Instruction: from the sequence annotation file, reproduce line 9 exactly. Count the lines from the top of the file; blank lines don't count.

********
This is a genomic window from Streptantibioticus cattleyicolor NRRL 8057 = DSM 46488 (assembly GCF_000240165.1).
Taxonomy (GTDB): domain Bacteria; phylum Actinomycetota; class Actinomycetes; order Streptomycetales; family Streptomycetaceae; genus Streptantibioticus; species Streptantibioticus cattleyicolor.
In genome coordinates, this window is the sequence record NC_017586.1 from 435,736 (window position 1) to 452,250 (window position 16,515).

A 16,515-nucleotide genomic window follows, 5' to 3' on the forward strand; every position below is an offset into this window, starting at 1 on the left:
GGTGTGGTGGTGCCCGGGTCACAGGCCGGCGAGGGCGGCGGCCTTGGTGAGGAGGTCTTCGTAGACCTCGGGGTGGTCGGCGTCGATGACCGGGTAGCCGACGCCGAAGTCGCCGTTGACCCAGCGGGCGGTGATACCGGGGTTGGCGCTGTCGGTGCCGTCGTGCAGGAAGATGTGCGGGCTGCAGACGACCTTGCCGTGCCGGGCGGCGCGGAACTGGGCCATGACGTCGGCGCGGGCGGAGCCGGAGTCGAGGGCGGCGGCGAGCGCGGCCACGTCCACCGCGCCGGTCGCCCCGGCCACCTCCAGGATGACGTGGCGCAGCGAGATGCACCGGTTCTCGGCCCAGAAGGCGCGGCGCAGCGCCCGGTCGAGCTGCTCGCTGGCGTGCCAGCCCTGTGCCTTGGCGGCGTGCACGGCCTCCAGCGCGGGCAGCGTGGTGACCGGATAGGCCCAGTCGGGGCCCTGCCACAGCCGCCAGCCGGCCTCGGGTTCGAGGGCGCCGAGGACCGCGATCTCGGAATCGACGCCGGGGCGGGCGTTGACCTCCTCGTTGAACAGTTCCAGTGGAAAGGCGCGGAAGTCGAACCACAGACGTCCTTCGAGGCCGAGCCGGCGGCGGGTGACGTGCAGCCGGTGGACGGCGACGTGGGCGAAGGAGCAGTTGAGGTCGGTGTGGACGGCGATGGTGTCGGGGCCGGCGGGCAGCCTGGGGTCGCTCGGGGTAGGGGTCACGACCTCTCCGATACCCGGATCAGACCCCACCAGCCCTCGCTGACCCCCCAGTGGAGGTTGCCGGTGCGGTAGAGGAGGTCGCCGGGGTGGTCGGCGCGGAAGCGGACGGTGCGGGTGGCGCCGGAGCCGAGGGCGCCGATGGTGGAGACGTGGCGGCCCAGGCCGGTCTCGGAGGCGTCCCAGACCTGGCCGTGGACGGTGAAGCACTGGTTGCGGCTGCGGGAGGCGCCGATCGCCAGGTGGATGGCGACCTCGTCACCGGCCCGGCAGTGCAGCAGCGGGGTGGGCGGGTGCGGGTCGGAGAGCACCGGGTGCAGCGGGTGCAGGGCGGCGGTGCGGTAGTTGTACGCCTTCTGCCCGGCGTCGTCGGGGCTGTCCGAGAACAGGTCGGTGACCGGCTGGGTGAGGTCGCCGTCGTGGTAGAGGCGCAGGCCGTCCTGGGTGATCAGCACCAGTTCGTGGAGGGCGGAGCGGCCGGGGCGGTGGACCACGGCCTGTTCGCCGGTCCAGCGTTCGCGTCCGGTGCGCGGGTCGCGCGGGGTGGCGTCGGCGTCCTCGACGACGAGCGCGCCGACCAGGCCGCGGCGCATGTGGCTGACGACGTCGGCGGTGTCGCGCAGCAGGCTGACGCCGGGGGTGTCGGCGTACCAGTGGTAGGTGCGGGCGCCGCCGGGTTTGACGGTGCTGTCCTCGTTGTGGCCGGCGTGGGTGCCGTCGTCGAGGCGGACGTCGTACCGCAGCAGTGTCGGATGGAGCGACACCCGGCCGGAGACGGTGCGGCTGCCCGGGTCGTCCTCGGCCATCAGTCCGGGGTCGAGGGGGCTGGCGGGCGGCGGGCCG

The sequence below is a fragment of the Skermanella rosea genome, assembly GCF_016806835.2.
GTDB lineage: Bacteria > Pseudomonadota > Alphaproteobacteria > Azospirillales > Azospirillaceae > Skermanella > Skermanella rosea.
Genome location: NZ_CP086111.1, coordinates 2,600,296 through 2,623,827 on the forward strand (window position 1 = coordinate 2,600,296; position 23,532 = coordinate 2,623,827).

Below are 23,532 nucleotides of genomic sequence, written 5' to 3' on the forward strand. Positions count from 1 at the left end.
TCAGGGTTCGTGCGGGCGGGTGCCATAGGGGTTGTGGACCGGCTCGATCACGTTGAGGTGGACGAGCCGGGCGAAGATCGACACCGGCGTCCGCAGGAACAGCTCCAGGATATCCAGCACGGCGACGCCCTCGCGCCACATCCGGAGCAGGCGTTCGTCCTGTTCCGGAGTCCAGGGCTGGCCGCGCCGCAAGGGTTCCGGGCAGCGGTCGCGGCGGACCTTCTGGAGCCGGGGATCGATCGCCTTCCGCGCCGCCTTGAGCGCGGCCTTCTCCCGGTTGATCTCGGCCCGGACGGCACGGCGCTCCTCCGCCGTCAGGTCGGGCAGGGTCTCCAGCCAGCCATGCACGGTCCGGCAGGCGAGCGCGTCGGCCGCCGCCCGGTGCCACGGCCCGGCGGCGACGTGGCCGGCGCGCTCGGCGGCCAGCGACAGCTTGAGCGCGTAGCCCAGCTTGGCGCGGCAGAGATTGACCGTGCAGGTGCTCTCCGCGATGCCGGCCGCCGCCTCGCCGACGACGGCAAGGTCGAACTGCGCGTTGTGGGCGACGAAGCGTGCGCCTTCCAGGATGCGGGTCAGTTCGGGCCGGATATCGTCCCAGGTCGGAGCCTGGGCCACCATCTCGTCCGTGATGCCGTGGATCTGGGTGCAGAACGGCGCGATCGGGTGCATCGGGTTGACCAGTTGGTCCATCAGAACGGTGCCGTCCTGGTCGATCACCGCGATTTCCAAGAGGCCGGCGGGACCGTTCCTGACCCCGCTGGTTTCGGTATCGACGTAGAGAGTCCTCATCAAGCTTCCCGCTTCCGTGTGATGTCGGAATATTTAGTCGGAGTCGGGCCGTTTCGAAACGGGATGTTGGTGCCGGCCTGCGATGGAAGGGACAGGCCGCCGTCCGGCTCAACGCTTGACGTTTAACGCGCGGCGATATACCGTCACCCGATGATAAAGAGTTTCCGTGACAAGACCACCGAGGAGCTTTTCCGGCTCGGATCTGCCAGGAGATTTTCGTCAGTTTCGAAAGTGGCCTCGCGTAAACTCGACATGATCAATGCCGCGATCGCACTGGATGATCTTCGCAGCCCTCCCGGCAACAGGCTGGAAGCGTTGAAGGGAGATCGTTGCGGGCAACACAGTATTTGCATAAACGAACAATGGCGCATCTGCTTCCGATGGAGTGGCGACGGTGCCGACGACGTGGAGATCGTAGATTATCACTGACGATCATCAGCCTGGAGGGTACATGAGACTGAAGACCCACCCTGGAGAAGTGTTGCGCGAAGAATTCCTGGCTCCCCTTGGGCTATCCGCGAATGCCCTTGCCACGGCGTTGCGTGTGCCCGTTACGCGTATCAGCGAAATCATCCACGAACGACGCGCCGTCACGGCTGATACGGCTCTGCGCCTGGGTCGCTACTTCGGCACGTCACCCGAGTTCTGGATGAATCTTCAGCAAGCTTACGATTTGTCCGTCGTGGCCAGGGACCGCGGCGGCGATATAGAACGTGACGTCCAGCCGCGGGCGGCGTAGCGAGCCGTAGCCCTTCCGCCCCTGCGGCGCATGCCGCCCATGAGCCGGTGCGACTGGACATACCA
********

Below are 23,532 nucleotides of genomic sequence, written 5' to 3' on the forward strand. Positions count from 1 at the left end.